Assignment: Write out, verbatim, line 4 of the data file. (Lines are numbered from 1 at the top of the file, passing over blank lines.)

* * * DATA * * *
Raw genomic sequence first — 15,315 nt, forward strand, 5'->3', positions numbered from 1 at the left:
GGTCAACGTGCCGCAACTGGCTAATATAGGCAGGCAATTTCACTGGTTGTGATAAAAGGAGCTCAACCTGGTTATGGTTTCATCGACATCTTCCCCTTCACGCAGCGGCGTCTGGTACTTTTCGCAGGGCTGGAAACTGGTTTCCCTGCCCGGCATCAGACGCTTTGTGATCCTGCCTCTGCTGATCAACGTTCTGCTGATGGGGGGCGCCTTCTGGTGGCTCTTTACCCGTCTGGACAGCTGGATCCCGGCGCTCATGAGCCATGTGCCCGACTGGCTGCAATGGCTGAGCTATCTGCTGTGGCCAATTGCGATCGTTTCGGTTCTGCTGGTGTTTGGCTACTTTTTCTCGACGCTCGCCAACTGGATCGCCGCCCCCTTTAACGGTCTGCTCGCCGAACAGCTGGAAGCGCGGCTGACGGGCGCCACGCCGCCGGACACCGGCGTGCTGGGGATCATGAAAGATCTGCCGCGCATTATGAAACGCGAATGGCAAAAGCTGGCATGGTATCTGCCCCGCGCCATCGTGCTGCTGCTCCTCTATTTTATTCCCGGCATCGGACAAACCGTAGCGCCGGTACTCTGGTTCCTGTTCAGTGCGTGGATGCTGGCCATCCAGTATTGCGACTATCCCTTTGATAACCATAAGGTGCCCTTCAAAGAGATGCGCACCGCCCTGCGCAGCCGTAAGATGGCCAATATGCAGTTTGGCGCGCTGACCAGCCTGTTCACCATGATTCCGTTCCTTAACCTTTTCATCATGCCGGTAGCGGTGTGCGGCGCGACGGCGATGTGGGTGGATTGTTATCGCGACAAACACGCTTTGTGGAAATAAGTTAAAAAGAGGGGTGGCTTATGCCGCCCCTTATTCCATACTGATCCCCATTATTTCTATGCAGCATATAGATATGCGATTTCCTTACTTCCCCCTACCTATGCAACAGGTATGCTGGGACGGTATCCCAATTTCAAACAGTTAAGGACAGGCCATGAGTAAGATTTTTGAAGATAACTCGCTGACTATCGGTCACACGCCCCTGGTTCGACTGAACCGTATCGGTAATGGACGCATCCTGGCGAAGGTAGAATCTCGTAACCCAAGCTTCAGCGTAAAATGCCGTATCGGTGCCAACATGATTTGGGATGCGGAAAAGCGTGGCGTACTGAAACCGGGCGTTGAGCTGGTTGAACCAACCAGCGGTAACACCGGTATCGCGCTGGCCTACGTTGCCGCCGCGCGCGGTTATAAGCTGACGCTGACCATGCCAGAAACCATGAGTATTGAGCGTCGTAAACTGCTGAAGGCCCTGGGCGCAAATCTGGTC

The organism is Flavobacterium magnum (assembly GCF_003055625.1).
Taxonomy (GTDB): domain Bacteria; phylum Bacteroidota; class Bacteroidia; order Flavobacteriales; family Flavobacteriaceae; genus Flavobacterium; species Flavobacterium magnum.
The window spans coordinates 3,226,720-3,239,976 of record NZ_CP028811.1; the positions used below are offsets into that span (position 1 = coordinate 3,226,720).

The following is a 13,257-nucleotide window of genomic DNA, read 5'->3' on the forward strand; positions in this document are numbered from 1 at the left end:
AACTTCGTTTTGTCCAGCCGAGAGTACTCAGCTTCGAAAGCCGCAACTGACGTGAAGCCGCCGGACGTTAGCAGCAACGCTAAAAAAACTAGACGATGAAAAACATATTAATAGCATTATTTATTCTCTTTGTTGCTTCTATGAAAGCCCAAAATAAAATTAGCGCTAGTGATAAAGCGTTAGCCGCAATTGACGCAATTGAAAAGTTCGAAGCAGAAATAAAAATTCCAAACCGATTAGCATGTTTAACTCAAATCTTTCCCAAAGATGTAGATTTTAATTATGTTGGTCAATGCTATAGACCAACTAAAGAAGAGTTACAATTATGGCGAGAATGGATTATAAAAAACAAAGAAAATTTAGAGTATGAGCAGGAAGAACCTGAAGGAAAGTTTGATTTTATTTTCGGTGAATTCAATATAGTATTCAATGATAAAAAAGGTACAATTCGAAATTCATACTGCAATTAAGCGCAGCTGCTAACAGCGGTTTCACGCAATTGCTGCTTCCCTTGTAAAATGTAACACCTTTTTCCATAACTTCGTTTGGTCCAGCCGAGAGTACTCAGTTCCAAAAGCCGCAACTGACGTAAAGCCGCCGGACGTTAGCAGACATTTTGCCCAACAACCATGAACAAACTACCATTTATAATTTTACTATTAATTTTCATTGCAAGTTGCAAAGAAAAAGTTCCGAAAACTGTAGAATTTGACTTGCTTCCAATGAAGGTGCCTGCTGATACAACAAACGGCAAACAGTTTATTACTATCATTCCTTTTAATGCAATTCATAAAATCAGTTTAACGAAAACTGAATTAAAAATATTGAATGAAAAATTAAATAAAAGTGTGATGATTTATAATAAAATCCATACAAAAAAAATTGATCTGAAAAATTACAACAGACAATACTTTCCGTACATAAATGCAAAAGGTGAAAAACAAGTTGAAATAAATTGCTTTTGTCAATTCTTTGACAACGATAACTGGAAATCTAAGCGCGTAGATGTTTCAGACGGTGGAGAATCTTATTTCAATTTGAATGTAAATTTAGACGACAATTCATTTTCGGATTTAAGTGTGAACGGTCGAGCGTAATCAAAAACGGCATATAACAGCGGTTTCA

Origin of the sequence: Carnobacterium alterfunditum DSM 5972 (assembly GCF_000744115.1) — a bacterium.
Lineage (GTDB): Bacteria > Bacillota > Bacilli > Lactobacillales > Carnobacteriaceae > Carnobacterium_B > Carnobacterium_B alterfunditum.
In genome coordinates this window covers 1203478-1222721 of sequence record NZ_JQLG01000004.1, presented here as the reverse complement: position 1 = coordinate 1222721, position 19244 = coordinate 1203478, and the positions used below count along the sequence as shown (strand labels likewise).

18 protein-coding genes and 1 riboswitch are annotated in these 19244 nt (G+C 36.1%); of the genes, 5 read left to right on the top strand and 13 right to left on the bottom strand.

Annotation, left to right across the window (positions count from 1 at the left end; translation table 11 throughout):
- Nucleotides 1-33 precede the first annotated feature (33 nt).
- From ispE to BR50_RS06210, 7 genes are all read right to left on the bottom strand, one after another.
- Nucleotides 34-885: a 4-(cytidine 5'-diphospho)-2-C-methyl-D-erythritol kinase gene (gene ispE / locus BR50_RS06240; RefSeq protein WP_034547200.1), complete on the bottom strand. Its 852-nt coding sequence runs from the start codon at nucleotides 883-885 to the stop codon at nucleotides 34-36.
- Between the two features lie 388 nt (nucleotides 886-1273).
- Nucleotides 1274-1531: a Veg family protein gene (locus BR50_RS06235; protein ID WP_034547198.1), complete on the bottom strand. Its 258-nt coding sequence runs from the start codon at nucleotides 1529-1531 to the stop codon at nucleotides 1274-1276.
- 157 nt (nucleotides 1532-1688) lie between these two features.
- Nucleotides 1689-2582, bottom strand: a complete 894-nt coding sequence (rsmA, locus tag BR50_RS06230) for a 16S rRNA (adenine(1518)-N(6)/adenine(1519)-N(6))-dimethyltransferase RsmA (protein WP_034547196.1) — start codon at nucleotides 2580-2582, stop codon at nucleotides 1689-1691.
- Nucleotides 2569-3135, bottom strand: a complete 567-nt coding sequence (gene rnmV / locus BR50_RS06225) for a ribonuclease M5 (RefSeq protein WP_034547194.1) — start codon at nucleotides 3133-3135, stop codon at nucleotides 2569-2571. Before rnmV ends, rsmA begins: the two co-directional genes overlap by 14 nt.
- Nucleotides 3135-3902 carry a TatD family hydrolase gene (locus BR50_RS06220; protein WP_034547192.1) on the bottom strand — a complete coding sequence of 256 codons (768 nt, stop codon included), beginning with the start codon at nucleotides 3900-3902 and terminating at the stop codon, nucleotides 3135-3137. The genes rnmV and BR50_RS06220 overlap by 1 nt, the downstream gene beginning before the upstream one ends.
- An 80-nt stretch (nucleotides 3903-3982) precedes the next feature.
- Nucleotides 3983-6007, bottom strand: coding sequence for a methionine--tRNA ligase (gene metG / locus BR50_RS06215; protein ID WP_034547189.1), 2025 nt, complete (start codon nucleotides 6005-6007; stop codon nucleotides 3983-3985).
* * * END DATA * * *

Taxonomy (GTDB): domain Bacteria; phylum Bacteroidota; class Bacteroidia; order Flavobacteriales; family Flavobacteriaceae; genus Flavobacterium; species Flavobacterium magnum.